A movie about angels for the areligious, as careless with human life as it is with the use of cliche, Legion hand represents a twisted look at the end of days, casting the Almighty in the role of villain. Unfortunately, while it shows real intent to develop characters and incorporate some sort of moral complexity, its approach is way too serious for a movie that derives a fair amount of its appeal from overplayed horror film tropes. Imagine The Terminator but without the wit, time travel or killer robots -- in truth, the elements that made that film worth watching.
The action begins in Los Angeles, where the angel Michael (Paul Bettany) literally falls from the sky and brings destruction with him. As the city falls into darkness (again: literally), he hits the road in search of Charlie (Adrienne Palicki), who, despite being an eight-months-pregnant non-virgin, is still the prophesied mother of humanity's savior. The tiny desert diner where Charlie waitresses for owner Bob (Dennis Quaid) and his son Jeep (Lucas Black) serves as ground zero for the battle against agents of God in the form of "weak" possessed humans who function much like classic Romero zombies. With the diner surrounded and the patrons inside turning against one another, it's up to Jeep and Michael to keep Charlie safe long enough for the second coming of Jesus to take his first baby breath.
Slow to start, with an unnecessary emphasis on character development, the movie quickly picks up once the Apocalypse is fully underway. The film's biggest scares come courtesy of the "weak" humans, who quickly pick off the unaffected diner patrons one by one over the course of the film. Whether the work of God or the Devil, there's little creepier than a possessed child or old lady, and scenes featuring these twisted agents of the Lord are some of the film's most terrifying components.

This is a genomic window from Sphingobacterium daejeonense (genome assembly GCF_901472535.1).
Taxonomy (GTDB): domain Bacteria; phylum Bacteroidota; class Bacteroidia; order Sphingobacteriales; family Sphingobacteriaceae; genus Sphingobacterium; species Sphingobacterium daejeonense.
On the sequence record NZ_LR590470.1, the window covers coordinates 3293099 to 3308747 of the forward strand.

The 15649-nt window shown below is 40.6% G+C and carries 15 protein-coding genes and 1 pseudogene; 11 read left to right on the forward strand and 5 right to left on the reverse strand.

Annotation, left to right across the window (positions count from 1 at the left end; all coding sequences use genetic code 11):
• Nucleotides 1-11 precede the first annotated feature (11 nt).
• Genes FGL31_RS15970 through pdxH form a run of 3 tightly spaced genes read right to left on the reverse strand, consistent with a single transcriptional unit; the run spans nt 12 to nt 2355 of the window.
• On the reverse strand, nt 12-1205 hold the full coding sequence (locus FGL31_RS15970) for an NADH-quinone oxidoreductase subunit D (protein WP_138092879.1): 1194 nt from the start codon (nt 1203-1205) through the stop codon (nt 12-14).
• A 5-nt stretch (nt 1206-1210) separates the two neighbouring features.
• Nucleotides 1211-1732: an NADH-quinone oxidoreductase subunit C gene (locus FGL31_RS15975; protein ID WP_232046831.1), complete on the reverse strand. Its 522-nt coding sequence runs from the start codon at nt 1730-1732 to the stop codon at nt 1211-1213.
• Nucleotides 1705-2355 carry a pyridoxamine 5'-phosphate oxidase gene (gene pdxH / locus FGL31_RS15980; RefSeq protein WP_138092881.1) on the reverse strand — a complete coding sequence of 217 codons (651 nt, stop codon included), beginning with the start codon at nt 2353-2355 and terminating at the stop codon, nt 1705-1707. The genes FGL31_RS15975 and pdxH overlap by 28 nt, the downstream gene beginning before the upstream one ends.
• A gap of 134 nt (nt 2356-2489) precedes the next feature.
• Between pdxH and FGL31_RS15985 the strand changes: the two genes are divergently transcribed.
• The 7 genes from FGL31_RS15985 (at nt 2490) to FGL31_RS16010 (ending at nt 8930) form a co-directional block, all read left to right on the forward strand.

In comparison, the actual angels, who in their fully-realized incarnations sport some impressively rendered wings, intrigue but fail to be at all threatening. Legion can't overcome the iconography of grown men wearing wings, even if they happen to be bulletproof; perhaps if the filmmakers hadn't stuck so closely to the classic image of angels, their marquee villains wouldn't seem quite so ridiculous.
The high-caliber cast is wasted on the extremely cliched dialogue; both Bettany and Quaid are slumming it here, but try to make the most of the material and avoid looking like they're just there for the paycheck. As the mother of the Second Coming, Palicki is tough but likable, and has some nice chemistry with Black, who unfortunately never really manages to step up as leading man.
At its core, Legion is deeply cynical, even when Michael rants about the potential good of humanity, and ends on a depressing note that even manages to quash any hope for the future. But it does stand apart as a unique experience amongst the recent flood of apocalyptic films; those who enjoy the combination of semi-automatic weapons and Scripture may find something to enjoy.